Much like nature, life is filled with challenges in love, business, health. The only way to come to that volatility is to embrace it with big vitality, stern resilience, and the ability to say “YES!” to whatever you are facing.

As neuropsychologist Rick Hanson writes, “The script is always changing, and saying ‘yes’ keeps you in the flow, pulls for creativity, and makes it more fun. Try saying ‘no’ out loud or in your mind. How’s that feel? Then say ‘yes.’ Which feels better, opens your heart more, and draws you into the world?”

Whether you are out of shape, reeling from an injury, burdened by work, or facing class-five rapids, the tendency is to turn away, to avoid change, to let the unruly brain make unhealthy decisions. These changes are the unwelcome, frozen water, and our instinct is to jump out of the raft and say, “No thank you!” and go home.

But that day in Alaska, I learned instead of taking cover, what I needed to do was dig deep. Each intense stroke of the paddle into the freezing water was yet another way of saying YES! YES! YES!

Meditation as a Means to Say “YES!”

That “river” of which I speak is not just in the wilderness but also the unceasing stream of thought that surges through our minds. There is a craft, a ritual that allows you to explore this river’s force and depth and let it carry you on the ultimate adventure.

Elizabeth Gilbert wrote in her pop culture phenom Eat, Pray, Love that the journey within is more daring and more intense than climbing the tallest mountains or exploring the deepest oceans. While a guide can go with you atop Everest or down a rushing river in Alaska, the journey into your mind and heart can only be a solo adventure.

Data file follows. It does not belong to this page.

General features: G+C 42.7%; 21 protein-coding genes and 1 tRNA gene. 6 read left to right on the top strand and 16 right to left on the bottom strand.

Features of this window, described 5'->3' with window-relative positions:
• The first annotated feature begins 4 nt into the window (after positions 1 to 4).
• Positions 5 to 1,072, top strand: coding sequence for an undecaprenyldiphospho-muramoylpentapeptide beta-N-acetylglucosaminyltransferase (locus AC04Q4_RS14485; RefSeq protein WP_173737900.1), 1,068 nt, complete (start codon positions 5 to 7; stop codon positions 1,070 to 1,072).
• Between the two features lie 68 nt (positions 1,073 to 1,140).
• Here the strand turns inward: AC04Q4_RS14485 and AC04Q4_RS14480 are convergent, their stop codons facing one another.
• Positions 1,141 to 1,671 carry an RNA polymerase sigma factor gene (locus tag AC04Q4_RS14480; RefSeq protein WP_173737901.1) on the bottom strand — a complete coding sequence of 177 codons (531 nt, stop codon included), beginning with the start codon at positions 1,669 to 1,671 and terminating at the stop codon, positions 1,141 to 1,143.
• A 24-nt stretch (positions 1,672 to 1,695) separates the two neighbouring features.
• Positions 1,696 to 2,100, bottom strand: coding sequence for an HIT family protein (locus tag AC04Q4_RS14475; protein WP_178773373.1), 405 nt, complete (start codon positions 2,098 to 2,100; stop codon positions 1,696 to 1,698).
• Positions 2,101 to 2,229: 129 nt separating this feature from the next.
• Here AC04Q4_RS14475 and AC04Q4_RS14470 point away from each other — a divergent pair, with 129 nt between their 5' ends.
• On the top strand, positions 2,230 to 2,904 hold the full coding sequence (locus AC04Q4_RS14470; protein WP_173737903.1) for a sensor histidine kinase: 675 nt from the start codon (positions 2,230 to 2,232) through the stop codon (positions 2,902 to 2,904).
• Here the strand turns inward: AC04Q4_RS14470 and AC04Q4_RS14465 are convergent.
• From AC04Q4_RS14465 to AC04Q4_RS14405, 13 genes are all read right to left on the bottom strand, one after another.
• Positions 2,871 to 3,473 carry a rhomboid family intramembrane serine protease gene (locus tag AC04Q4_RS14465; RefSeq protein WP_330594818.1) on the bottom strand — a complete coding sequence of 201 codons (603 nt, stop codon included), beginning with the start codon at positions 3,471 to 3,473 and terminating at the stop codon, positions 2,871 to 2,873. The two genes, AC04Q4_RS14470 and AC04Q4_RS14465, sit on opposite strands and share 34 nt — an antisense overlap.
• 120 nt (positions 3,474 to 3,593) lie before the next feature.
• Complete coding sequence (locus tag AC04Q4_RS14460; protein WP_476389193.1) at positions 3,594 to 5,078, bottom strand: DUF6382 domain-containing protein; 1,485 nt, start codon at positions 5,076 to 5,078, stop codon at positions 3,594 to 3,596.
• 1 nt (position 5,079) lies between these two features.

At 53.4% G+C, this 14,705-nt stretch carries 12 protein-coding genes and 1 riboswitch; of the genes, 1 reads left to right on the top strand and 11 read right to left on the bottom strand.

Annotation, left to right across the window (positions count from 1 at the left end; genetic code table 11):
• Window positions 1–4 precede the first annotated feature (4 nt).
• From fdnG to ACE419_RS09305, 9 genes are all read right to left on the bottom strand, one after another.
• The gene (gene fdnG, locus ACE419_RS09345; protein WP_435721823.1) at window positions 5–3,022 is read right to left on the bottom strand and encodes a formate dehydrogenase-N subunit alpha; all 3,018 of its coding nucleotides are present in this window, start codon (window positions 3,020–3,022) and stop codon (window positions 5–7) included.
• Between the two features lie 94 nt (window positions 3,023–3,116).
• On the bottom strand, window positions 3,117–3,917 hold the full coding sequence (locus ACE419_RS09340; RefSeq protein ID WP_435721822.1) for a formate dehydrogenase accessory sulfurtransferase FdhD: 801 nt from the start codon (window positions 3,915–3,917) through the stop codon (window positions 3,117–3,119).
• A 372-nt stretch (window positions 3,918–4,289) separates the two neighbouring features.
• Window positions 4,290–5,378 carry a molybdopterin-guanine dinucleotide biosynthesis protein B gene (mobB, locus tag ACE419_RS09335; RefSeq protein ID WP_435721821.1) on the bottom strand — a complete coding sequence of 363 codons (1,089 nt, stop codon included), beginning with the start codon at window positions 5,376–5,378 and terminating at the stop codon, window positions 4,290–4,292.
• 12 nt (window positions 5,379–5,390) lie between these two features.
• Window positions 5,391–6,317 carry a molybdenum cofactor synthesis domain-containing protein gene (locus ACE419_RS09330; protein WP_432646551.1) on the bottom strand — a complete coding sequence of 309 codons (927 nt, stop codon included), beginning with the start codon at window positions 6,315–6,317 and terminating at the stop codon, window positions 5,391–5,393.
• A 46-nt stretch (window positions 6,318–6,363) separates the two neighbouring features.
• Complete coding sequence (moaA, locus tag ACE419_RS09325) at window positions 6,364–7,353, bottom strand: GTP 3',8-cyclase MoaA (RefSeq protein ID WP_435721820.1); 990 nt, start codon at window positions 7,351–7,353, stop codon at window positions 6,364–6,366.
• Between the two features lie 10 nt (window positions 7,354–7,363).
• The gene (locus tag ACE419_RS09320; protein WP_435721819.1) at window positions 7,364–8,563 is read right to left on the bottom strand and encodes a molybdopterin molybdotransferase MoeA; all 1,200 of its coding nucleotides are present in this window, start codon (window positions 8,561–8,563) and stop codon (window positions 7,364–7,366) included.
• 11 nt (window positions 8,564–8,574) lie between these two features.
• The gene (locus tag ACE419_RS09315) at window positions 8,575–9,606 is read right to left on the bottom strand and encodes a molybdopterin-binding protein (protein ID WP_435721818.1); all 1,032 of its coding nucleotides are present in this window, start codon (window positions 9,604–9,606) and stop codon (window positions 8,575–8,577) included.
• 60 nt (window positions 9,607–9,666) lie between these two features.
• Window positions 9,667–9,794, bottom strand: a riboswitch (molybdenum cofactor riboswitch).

That’s why meditation is so important, so powerful, and so misunderstood. The vast majority of the population have not yet embraced meditation because of the stereotypical notion that it’s about leaving your mind “blank.”

Meditation is so much more than that. It is a volatile, intense, powerful quest to the heart of who you really are. Curious? Try it.

A Thrill-Seeker’s Meditation

Take a moment to find a comfortable place at your desk, on your sofa, or wherever you might be reading this, and allow that most obvious and most powerful vehicle, your breath, to awaken.

We take more than 20,000 breaths in a 24-hour period, and many days go by without paying attention to the sound of a single breath. Watch how something so simple is so deeply soothing to the mind: On the inhale, feel strength. On the exhale, let go.

As you breathe, each thought that comes up in your mind, each thing you have to get done today, each bill you need to pay on time, each email you are remembering that you did not reply to: These are all rocks in the river… These rocks, these thoughts, cause the river to grow, to quicken, to rise. This is a far cry from the meditation of still lakes and calm skies. This is your reality, and your reality is intense!

The choice is yours: To let these distractions pull you out of the raft and into the river (a feeling we call anxiety or stress), or to stick your paddle in, keep breathing, and say YES!

To the strife of your relationship and your willingness to dig deeper… YES!

To all the challenges of your life which, put in proper perspective, are there to strengthen you… YES! YES! YES!

Emerson said, “There are no fixtures in nature. The universe is fluid and volatile.”

In other words, you can cower, or you can stick your paddle in! It’s a choice we make each day, each moment, each breath: To say no… or to say YES YES YES!

Dave Romanelli is a health and wellness innovator and the author of Happy Is the New Healthy: 31 Ways to Relax, Let Go, and Enjoy Life Now! This article is an expanded anecdote from this title.